Career Girls (1997)

*Career Girls* hones in on that unfortunate tendency of humans to remember most vividly and inescapably the most painful and unpleasant things. So it isn't misty watercolor memories that Hannah and Annie, reunited six years after college, dwell on, but painful memories. They don't remember the good times, if they ever really had any. Instead, their psyches pick at the scabbed-over traumas of their volatile friendship in a series of sharp and poignant reminiscences, revealing, in the process, that it wasn't fun and games that solidified their friendship, but rather that they stuck together as they stuck it out through difficulties and emotional travails that are painfully familiar and ordinary.

The signature traits of a Mike Leigh film -- the writer-director seemingly feels no obligation to entertain as he tells a story, nor does he seem inclined to stray from the everyday matter of human existence -- are what make his films so fascinating and, oddly, entertaining. *Career Girls* is an engrossing, peripatetic little comedy that is far more bitter than sweet. Its laughs, tinged with regret, irony and disbelief, are the sort shared between friends who have seen the worst of each other, and, often enough, the worst of the world. Spending time with Hannah and Annie really is like spending time with old friends, people you know too much about and who know too much about you -- the sort of people who are altogether missing in the artificially attractive fantasy world of movies. *Career Girls* smacks of realism like a smack in the head.

Hannah (Katrin Cartlidge) and Annie (Linda Steadman) meet when the latter answers an ad for a roommate in college. It's an umpromising start. Hannah, tall and gawky, tends to angrily spit out streams of words in a hyperkinetic rant. She's as indiscriminate as a volcano, spewing destruction in all directions, but at the same time, she's not intentionally vicious. Anger seems to rise up out of her and explode before she can stop it. Squeaky-voiced little Annie is nervous and twitchy. Unlike Hannah, her traumas erupt not in words but in physical symptoms -- she is quite literally an open wound. Allergic to everything, her face scarred by dermatitis, she nervously smokes between puffs on her asthma inhaler, carrying her head tilted downward, never making eye contact. Somehow, Hannah and Annie connect through their woundedness. Their friendship doesn't produce any radical or artificial transformations of character -- they are not altered by each other, but sustained by each other.

The slim plot of *Career Girls* involves their reunion six years after college, as Annie visits Hannah in London. At first uneasy, just as they were ten years earlier, they gradually, over the course of a weekend, become accustomed again to each other's quirks and rhythms, settling into the yin and yang of their relationship. The reunion brings back a flood of memories for both, and in the course of their travels together, they stumble upon old friends and enemies from their college days, most notably Ricky (Mark Benton), who is more painfully screwed up and unstable than Hannah and Annie put together.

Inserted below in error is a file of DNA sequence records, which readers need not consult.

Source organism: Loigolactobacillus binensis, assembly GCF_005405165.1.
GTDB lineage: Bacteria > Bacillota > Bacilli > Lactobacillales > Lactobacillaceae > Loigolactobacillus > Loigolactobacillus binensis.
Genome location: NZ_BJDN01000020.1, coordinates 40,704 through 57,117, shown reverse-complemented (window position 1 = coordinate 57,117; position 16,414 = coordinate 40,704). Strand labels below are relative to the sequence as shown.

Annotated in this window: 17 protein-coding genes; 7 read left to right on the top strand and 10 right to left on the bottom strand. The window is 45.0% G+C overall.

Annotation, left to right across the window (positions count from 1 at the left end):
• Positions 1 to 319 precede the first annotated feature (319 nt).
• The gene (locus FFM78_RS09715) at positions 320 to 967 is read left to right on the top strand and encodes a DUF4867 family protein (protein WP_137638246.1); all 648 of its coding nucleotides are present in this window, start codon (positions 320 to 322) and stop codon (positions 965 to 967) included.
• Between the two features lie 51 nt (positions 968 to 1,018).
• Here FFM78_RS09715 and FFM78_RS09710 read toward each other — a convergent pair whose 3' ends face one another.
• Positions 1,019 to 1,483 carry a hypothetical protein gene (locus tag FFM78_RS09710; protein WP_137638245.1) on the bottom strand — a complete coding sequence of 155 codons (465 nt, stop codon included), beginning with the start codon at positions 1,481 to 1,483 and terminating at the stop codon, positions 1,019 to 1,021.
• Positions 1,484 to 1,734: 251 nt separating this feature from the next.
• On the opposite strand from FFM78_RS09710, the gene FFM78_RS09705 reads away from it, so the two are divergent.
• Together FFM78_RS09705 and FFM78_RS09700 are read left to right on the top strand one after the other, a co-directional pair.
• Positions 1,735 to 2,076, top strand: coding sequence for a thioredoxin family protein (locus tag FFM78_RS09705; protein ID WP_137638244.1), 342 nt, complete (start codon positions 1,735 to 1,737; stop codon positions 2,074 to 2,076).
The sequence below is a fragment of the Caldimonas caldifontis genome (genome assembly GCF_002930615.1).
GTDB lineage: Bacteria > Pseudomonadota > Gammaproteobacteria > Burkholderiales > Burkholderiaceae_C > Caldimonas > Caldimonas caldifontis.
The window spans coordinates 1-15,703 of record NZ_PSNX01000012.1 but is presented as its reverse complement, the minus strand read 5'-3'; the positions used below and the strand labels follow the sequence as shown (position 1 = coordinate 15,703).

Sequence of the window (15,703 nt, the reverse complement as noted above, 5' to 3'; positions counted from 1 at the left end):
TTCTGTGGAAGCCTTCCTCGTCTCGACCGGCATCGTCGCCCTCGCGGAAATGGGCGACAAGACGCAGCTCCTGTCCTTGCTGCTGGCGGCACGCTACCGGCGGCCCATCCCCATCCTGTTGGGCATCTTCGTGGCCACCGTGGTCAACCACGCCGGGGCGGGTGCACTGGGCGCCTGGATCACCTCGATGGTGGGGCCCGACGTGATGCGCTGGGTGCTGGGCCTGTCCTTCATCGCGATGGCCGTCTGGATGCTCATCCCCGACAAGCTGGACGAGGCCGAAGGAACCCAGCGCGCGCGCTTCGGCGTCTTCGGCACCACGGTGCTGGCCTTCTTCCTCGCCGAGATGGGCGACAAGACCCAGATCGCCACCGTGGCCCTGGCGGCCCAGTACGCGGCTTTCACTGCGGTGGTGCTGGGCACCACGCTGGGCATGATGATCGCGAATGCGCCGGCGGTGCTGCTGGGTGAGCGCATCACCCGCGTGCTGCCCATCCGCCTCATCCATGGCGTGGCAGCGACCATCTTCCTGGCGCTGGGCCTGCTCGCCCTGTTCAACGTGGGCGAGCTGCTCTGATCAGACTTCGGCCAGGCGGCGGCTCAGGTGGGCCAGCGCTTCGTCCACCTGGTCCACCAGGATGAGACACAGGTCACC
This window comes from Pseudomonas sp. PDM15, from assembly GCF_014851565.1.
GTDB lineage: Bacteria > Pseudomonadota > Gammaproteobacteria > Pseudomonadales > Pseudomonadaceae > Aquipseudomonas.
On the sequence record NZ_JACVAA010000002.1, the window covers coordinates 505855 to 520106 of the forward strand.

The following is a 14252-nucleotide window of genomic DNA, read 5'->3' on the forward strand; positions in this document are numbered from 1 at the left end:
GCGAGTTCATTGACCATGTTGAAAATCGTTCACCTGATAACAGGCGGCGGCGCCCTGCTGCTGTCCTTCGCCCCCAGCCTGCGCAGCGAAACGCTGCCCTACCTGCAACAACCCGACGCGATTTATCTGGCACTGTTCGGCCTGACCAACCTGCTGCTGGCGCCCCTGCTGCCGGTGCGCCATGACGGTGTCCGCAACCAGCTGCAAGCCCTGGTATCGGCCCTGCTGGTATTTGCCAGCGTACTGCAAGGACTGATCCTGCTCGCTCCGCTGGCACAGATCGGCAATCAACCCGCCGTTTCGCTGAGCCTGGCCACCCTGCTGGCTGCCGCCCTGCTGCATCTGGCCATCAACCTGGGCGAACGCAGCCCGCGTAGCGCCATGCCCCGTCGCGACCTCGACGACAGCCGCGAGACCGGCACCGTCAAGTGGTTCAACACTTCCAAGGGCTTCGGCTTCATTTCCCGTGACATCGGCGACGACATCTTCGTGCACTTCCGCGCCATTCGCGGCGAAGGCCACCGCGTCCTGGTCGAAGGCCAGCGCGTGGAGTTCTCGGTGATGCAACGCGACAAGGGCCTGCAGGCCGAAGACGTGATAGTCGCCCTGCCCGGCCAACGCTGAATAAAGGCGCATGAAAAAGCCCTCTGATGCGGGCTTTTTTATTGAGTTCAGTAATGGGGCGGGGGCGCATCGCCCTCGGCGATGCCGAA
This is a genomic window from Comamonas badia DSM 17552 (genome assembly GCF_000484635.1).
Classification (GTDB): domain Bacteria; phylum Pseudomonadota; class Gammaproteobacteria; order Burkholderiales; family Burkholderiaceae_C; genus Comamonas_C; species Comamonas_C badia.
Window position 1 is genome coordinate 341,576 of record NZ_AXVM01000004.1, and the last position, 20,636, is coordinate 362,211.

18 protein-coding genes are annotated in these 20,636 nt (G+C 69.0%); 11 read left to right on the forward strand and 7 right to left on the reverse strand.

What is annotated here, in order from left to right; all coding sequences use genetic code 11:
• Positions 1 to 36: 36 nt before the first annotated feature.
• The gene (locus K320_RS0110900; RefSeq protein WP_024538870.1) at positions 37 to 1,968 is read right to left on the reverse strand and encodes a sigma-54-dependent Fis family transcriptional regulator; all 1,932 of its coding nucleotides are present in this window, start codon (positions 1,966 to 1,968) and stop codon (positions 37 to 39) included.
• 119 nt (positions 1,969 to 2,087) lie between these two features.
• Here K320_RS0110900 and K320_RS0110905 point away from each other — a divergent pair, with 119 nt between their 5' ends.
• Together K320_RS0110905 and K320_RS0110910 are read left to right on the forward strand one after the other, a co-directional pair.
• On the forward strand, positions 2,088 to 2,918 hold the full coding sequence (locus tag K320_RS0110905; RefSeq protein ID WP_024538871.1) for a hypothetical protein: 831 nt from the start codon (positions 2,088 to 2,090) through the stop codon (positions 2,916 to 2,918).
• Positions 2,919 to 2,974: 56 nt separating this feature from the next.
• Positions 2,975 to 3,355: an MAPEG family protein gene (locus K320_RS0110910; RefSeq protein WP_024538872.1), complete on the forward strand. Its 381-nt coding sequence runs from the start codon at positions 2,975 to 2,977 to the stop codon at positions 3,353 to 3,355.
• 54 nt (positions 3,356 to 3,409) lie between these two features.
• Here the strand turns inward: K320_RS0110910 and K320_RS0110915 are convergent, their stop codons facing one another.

The title *Career Girls* is a doubly ironic reference to unfulfilled hopes and gradual maturation. Neither Hannah, a college Engligh major, nor Annie, a psychology major, have careers. Neither are they still girls, having grown up as they grew apart, in mutually surprising transformations. Hannah and Annie have settled, without satisfaction, into office jobs, but both have a desire to move on to better, less ordinary lives. Their reunion, however, causes them to move in the past -- and not in order to effect some dramatic character change by film's end. In moving backwards more than forwards, *Career Girls* shows the tortured path by which two friends gradually arrived at who they now are -- as they catch up on six years apart, we catch up on their four years together.

*Career Girls* doesn't have the mawkish weepiness of Leigh's last film, the mother-daughter reuinion tale *Secrets and Lies*, nor does it share the soapish qualities of that film's story. *Career Girls* is simpler, and therefore much sharper in its focus. It is more satisfying as well, even though nothing dramatic happens, nothing in particular is resolved by film's end. *Career Girls* is an acute, brilliantly acted slice of life, rich and insightful, bright and witty, as it follows two remarkably unremarkable women through years of ordinary misery. A quietly moving film about the small victories and setbacks that serve as signposts on a journey without end, *Career Girls* leaves a lingering sense of emptiness when it's over. It is precisely the same feeling that accompanies saying goodbye to friends.